Take the 2-minute tour ×
Server Fault is a question and answer site for professional system and network administrators. It's 100% free, no registration required.

I run a webserver (Apache) on a Debian 7 machine, with iptables on the same machine. iptables rules are generated by the ConfigServer Firewall (CSF) script. The websites hosted there are fine on my end, however I'm seeing a lot of dropped inbound traffic on port 80.

Here's an extract from the logs (webserver IP: 11.22.33.44):

Jan 27 15:21:36 [hostname] kernel: [1229124.817624] Firewall: *TCP_IN Blocked* IN=venet0 OUT= MAC= SRC=199.30.24.209 DST=11.22.33.44 LEN=40 TOS=0x00 PREC=0x00 TTL=115 ID=3144 DF PROTO=TCP SPT=36879 DPT=80 WINDOW=510 RES=0x00 ACK FIN URGP=0
Jan 27 15:21:36 [hostname] kernel: [1229124.872795] Firewall: *TCP_IN Blocked* IN=venet0 OUT= MAC= SRC=199.30.24.209 DST=11.22.33.44 LEN=40 TOS=0x00 PREC=0x00 TTL=115 ID=3183 DF PROTO=TCP SPT=36684 DPT=80 WINDOW=513 RES=0x00 ACK FIN URGP=0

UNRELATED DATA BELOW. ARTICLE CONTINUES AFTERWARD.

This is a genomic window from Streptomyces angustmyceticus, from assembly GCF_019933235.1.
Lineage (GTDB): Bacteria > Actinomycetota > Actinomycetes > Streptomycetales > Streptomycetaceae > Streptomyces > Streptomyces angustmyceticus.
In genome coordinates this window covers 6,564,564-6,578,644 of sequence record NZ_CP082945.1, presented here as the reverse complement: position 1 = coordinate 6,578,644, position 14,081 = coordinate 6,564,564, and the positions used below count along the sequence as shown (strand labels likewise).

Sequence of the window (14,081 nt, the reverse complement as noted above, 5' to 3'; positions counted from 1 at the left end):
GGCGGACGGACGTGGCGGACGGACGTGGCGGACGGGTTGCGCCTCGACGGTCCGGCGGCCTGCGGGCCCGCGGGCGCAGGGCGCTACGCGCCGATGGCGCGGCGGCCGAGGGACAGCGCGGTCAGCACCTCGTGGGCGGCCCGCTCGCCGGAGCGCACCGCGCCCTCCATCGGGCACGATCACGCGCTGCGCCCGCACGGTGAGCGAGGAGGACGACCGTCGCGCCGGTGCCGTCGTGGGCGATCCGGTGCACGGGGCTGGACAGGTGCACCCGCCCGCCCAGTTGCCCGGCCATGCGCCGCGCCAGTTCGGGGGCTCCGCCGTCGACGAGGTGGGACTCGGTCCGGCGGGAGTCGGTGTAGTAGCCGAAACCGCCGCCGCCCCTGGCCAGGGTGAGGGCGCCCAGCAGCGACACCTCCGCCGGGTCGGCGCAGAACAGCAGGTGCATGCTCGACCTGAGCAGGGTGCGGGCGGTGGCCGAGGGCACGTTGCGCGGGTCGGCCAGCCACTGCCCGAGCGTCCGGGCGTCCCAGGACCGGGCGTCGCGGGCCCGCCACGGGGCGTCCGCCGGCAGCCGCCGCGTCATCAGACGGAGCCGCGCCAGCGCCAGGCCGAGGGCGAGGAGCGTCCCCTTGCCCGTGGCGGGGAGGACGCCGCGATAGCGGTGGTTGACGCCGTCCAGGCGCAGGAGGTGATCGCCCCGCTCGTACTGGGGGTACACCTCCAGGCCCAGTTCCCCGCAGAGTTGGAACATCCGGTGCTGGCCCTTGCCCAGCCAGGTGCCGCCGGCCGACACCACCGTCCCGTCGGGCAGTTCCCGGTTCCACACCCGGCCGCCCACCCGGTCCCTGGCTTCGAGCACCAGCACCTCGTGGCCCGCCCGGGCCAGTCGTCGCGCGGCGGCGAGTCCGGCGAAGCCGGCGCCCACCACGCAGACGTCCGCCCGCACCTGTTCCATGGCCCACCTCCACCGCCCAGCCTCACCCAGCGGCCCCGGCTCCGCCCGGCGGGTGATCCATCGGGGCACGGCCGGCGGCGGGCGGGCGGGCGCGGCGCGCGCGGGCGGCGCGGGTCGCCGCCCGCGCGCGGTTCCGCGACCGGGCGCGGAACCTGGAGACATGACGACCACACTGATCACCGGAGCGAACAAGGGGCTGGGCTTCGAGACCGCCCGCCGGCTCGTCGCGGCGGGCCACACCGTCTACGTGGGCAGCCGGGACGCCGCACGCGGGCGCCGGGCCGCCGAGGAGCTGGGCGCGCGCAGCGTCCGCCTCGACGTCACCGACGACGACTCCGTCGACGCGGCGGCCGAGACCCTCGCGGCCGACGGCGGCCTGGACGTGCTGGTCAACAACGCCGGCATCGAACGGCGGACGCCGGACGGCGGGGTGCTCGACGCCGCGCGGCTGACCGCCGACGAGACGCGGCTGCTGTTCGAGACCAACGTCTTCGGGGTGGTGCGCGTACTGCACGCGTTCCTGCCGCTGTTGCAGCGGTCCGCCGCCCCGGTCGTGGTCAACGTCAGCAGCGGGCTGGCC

Jan 27 16:03:36 [hostname] kernel: [1231642.223513] Firewall: *TCP_IN Blocked* IN=venet0 OUT= MAC= SRC=5.39.50.0 DST=11.22.33.44 LEN=40 TOS=0x00 PREC=0x00 TTL=122 ID=19101 DF PROTO=TCP SPT=51394 DPT=80 WINDOW=508 RES=0x00 ACK FIN URGP=0
Jan 27 16:03:41 [hostname] kernel: [1231647.015463] Firewall: *TCP_IN Blocked* IN=venet0 OUT= MAC= SRC=5.39.50.0 DST=11.22.33.44 LEN=40 TOS=0x00 PREC=0x00 TTL=122 ID=26215 DF PROTO=TCP SPT=51394 DPT=80 WINDOW=508 RES=0x00 ACK RST URGP=0
Jan 27 16:03:51 [hostname] kernel: [1231656.677627] Firewall: *TCP_IN Blocked* IN=venet0 OUT= MAC= SRC=5.39.50.0 DST=11.22.33.44 LEN=40 TOS=0x00 PREC=0x00 TTL=122 ID=10630 DF PROTO=TCP SPT=51394 DPT=80 WINDOW=0 RES=0x00 ACK RST URGP=0
Jan 27 16:04:42 [hostname] kernel: [1231707.911962] Firewall: *TCP_IN Blocked* IN=venet0 OUT= MAC= SRC=86.217.34.8 DST=11.22.33.44 LEN=40 TOS=0x00 PREC=0x00 TTL=111 ID=3513 DF PROTO=TCP SPT=54465 DPT=80 WINDOW=0 RES=0x00 RST URGP=0